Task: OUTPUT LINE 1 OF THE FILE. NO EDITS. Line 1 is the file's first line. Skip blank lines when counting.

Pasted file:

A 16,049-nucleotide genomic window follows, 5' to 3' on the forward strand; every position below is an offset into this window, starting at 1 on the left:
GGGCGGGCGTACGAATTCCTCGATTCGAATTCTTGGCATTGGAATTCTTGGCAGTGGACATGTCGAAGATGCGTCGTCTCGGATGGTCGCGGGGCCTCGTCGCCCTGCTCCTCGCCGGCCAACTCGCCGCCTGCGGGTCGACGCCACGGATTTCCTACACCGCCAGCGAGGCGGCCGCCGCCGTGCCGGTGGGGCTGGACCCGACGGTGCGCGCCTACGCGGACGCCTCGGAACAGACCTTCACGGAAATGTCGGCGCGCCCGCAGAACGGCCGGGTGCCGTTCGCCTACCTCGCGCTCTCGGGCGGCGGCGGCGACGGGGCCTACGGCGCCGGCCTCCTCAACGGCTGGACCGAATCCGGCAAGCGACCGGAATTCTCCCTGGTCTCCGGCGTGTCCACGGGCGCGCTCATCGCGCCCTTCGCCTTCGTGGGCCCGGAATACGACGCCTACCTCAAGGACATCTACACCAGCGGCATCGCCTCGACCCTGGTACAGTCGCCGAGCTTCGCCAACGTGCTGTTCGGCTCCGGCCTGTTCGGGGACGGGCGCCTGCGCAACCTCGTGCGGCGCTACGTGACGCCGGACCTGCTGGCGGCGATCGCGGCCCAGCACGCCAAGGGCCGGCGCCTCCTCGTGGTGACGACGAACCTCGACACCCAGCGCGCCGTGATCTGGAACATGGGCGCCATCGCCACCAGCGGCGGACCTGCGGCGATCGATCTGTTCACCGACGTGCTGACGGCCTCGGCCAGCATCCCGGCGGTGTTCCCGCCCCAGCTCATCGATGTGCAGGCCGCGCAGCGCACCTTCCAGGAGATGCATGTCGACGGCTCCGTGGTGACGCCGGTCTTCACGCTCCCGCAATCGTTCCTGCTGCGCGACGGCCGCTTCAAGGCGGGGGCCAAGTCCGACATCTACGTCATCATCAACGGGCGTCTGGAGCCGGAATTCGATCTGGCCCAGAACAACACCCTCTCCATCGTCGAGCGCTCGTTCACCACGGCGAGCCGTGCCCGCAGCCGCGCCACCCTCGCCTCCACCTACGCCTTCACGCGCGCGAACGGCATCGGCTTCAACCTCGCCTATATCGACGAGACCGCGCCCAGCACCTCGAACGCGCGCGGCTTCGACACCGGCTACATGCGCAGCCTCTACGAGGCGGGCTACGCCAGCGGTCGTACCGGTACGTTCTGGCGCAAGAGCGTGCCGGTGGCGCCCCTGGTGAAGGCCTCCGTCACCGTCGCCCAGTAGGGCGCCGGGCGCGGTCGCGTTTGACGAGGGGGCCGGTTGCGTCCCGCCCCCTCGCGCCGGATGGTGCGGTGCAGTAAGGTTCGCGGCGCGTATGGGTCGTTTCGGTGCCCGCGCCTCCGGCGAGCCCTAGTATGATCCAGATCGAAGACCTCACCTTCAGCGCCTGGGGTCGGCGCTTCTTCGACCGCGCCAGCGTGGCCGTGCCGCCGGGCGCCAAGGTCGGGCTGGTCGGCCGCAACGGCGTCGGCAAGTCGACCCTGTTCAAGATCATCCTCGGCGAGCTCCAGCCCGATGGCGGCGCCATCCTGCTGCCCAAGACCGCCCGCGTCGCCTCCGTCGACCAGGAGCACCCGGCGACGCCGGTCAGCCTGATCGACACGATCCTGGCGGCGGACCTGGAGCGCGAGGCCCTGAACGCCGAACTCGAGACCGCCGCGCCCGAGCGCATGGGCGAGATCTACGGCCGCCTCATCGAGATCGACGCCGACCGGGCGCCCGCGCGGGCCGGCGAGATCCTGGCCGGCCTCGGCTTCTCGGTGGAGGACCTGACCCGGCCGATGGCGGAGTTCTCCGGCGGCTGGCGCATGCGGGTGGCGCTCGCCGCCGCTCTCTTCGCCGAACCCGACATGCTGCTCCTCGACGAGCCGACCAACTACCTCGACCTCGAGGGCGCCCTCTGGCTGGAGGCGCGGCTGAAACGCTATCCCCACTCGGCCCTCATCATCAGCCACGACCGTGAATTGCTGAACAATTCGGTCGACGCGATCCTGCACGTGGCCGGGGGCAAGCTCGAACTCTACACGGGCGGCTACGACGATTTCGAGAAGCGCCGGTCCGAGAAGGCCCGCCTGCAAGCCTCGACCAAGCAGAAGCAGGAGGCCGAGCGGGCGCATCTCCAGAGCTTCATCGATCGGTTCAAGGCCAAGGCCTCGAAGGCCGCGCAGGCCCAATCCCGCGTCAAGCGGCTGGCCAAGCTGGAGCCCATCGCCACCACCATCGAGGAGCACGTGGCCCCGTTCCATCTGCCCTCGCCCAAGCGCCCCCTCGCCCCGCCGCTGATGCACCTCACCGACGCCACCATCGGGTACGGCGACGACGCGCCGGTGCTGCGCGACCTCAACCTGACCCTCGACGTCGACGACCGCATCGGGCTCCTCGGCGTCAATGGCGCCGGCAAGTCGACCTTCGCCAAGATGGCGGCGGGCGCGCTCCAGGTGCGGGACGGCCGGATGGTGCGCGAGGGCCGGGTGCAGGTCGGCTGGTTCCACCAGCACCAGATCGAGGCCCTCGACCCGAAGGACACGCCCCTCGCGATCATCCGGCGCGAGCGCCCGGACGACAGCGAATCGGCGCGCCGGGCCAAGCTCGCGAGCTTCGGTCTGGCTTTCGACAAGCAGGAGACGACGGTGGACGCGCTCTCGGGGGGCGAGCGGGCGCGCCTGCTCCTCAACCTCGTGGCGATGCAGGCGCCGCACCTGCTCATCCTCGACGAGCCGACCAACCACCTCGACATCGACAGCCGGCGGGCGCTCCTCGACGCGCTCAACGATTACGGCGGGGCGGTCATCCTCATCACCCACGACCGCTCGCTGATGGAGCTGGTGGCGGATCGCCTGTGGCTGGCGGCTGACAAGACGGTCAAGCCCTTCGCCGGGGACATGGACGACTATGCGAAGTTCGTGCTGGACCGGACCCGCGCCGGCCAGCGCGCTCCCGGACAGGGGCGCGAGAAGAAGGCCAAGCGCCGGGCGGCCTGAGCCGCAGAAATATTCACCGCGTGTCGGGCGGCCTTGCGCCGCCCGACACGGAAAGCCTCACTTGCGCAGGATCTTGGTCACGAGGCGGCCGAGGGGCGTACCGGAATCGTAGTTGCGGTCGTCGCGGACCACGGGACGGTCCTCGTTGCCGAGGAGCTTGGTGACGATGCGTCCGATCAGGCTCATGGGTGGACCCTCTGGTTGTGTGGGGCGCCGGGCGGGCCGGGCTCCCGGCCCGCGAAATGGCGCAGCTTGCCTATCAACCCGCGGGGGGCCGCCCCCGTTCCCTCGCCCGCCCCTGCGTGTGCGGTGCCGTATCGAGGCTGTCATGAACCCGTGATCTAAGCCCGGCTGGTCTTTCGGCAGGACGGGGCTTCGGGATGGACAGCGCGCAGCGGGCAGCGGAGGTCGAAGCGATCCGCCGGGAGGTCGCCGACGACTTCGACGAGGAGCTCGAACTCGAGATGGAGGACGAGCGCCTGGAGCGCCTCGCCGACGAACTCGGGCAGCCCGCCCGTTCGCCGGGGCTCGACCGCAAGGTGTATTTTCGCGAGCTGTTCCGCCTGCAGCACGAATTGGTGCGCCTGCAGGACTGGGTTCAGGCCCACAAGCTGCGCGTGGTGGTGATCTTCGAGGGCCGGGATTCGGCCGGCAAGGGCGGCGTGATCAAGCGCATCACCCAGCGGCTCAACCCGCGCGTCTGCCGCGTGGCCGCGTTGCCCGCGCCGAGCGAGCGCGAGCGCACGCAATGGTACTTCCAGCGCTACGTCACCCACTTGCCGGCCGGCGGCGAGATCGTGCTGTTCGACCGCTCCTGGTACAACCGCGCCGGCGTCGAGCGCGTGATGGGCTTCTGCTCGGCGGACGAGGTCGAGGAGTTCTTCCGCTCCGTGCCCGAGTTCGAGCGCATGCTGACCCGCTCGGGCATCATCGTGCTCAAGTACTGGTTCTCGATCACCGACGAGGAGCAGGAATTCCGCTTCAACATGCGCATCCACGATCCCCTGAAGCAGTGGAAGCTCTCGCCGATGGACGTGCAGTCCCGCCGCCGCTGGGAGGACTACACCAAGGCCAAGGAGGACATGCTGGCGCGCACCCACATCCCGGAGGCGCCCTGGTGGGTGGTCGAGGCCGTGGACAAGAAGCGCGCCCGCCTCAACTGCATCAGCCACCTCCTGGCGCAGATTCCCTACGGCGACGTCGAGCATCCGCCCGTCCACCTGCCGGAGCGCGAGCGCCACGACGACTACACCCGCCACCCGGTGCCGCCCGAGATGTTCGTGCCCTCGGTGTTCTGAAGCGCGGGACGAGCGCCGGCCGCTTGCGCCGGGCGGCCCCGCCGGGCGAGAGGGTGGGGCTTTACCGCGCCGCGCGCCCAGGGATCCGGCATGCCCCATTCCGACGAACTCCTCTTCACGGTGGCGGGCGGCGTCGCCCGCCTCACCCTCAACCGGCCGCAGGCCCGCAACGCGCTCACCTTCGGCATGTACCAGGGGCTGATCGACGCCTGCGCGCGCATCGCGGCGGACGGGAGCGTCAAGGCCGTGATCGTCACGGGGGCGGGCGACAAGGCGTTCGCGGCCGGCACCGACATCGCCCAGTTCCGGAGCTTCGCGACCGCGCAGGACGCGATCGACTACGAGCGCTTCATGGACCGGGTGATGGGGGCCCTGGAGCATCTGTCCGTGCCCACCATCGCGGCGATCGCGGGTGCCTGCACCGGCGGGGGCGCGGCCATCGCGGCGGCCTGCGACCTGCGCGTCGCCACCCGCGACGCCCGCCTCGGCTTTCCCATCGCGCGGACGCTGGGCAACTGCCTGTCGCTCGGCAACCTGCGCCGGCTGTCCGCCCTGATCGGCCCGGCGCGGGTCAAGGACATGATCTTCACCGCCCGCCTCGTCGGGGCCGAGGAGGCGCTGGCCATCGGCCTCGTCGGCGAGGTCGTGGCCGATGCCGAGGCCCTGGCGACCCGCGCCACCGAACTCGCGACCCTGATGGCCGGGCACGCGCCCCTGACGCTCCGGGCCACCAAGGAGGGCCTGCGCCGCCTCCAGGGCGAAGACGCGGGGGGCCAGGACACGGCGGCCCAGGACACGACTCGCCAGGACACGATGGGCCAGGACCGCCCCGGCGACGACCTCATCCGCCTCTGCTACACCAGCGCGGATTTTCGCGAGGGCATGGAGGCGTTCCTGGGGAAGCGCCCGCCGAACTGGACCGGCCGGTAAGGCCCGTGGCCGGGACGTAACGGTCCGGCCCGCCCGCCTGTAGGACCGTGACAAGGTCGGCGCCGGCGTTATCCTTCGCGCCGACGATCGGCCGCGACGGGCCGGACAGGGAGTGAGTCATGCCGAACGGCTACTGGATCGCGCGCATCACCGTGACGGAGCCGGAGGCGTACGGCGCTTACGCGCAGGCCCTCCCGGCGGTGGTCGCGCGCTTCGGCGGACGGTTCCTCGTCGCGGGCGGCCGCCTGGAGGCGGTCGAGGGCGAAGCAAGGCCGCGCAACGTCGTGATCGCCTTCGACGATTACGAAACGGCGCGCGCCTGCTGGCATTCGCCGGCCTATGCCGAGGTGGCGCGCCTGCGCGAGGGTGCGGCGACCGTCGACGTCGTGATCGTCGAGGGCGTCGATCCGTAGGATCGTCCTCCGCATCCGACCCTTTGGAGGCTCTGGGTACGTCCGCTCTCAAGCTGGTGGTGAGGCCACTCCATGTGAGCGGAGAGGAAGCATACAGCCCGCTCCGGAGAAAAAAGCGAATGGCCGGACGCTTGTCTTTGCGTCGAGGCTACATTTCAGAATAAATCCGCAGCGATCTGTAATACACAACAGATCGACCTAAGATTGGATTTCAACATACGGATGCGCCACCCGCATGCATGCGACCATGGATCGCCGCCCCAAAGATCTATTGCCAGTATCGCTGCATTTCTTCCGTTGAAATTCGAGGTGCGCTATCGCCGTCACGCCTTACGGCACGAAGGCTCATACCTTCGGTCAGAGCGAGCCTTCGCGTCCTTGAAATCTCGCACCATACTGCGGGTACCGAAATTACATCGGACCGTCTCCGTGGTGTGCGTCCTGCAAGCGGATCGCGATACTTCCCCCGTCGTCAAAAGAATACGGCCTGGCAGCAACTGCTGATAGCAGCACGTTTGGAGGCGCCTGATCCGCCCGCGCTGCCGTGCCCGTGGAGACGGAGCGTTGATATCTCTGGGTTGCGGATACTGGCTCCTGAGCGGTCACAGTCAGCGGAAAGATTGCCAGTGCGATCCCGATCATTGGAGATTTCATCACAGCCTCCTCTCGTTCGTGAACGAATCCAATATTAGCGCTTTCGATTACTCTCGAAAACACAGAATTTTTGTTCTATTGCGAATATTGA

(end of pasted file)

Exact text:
A 16,049-nucleotide genomic window follows, 5' to 3' on the forward strand; every position below is an offset into this window, starting at 1 on the left: